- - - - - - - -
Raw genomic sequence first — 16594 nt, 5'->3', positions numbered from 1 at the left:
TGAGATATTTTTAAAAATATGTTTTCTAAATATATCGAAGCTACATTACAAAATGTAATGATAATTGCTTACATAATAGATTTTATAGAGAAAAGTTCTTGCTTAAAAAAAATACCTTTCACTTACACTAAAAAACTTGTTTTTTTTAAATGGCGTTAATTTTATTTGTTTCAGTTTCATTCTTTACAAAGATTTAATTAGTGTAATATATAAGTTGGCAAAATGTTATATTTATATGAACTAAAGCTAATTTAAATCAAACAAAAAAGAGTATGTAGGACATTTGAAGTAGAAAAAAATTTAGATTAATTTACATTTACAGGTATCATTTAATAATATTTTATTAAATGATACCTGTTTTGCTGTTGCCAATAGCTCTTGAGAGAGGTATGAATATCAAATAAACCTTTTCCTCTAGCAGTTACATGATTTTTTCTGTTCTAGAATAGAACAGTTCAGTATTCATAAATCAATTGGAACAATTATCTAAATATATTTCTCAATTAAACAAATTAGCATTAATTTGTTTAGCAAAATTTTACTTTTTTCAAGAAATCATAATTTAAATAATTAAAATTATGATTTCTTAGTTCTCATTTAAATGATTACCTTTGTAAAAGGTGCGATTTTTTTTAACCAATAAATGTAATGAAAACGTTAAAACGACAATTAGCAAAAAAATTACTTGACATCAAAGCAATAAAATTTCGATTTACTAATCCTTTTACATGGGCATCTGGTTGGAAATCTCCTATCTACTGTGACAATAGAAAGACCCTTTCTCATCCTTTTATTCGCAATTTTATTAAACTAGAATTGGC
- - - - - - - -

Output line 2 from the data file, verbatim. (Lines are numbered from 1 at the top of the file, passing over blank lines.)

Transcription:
TGAGATATTTTTAAAAATATGTTTTCTAAATATATCGAAGCTACATTACAAAATGTAATGATAATTGCTTACATAATAGATTTTATAGAGAAAAGTTCTTGCTTAAAAAAAATACCTTTCACTTACACTAAAAAACTTGTTTTTTTTAAATGGCGTTAATTTTATTTGTTTCAGTTTCATTCTTTACAAAGATTTAATTAGTGTAATATATAAGTTGGCAAAATGTTATATTTATATGAACTAAAGCTAATTTAAATCAAACAAAAAAGAGTATGTAGGACATTTGAAGTAGAAAAAAATTTAGATTAATTTACATTTACAGGTATCATTTAATAATATTTTATTAAATGATACCTGTTTTGCTGTTGCCAATAGCTCTTGAGAGAGGTATGAATATCAAATAAACCTTTTCCTCTAGCAGTTACATGATTTTTTCTGTTCTAGAATAGAACAGTTCAGTATTCATAAATCAATTGGAACAATTATCTAAATATATTTCTCAATTAAACAAATTAGCATTAATTTGTTTAGCAAAATTTTACTTTTTTCAAGAAATCATAATTTAAATAATTAAAATTATGATTTCTTAGTTCTCATTTAAATGATTACCTTTGTAAAAGGTGCGATTTTTTTTAACCAATAAATGTAATGAAAACGTTAAAACGACAATTAGCAAAAAAATTACTTGACATCAAAGCAATAAAATTTCGATTTACTAATCCTTTTACATGGGCATCTGGTTGGAAATCTCCTATCTACTGTGACAATAGAAAGACCCTTTCTCATCCTTTTATTCGCAATTTTATTAAACTAGAATTGGC